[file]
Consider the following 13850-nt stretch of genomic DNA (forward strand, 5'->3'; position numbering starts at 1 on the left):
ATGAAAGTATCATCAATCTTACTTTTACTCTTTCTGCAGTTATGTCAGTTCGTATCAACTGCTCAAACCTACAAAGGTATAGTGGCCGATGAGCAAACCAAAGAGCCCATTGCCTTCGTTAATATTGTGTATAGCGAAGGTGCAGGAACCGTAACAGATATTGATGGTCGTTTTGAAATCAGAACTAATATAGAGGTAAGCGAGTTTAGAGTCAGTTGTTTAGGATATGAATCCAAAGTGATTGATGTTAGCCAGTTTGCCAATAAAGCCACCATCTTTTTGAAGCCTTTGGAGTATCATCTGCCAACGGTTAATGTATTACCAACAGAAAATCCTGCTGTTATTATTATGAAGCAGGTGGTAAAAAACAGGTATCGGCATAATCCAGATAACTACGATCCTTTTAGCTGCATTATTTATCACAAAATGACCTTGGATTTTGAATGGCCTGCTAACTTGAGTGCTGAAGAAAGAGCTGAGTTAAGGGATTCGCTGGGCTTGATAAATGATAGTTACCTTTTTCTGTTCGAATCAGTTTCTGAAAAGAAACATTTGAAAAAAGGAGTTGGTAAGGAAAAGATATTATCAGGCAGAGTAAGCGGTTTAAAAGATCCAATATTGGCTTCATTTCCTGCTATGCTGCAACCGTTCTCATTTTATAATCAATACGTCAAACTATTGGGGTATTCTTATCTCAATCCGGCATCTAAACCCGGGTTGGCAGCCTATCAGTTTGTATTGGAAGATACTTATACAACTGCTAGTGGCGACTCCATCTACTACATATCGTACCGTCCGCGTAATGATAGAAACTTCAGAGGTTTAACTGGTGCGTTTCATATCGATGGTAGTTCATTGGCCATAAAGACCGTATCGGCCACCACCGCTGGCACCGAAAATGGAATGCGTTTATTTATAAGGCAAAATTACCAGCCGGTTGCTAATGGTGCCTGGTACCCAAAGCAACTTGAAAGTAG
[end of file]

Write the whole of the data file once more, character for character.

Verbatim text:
Consider the following 13850-nt stretch of genomic DNA (forward strand, 5'->3'; position numbering starts at 1 on the left):
ATGAAAGTATCATCAATCTTACTTTTACTCTTTCTGCAGTTATGTCAGTTCGTATCAACTGCTCAAACCTACAAAGGTATAGTGGCCGATGAGCAAACCAAAGAGCCCATTGCCTTCGTTAATATTGTGTATAGCGAAGGTGCAGGAACCGTAACAGATATTGATGGTCGTTTTGAAATCAGAACTAATATAGAGGTAAGCGAGTTTAGAGTCAGTTGTTTAGGATATGAATCCAAAGTGATTGATGTTAGCCAGTTTGCCAATAAAGCCACCATCTTTTTGAAGCCTTTGGAGTATCATCTGCCAACGGTTAATGTATTACCAACAGAAAATCCTGCTGTTATTATTATGAAGCAGGTGGTAAAAAACAGGTATCGGCATAATCCAGATAACTACGATCCTTTTAGCTGCATTATTTATCACAAAATGACCTTGGATTTTGAATGGCCTGCTAACTTGAGTGCTGAAGAAAGAGCTGAGTTAAGGGATTCGCTGGGCTTGATAAATGATAGTTACCTTTTTCTGTTCGAATCAGTTTCTGAAAAGAAACATTTGAAAAAAGGAGTTGGTAAGGAAAAGATATTATCAGGCAGAGTAAGCGGTTTAAAAGATCCAATATTGGCTTCATTTCCTGCTATGCTGCAACCGTTCTCATTTTATAATCAATACGTCAAACTATTGGGGTATTCTTATCTCAATCCGGCATCTAAACCCGGGTTGGCAGCCTATCAGTTTGTATTGGAAGATACTTATACAACTGCTAGTGGCGACTCCATCTACTACATATCGTACCGTCCGCGTAATGATAGAAACTTCAGAGGTTTAACTGGTGCGTTTCATATCGATGGTAGTTCATTGGCCATAAAGACCGTATCGGCCACCACCGCTGGCACCGAAAATGGAATGCGTTTATTTATAAGGCAAAATTACCAGCCGGTTGCTAATGGTGCCTGGTACCCAAAGCAACTTGAAAGTAG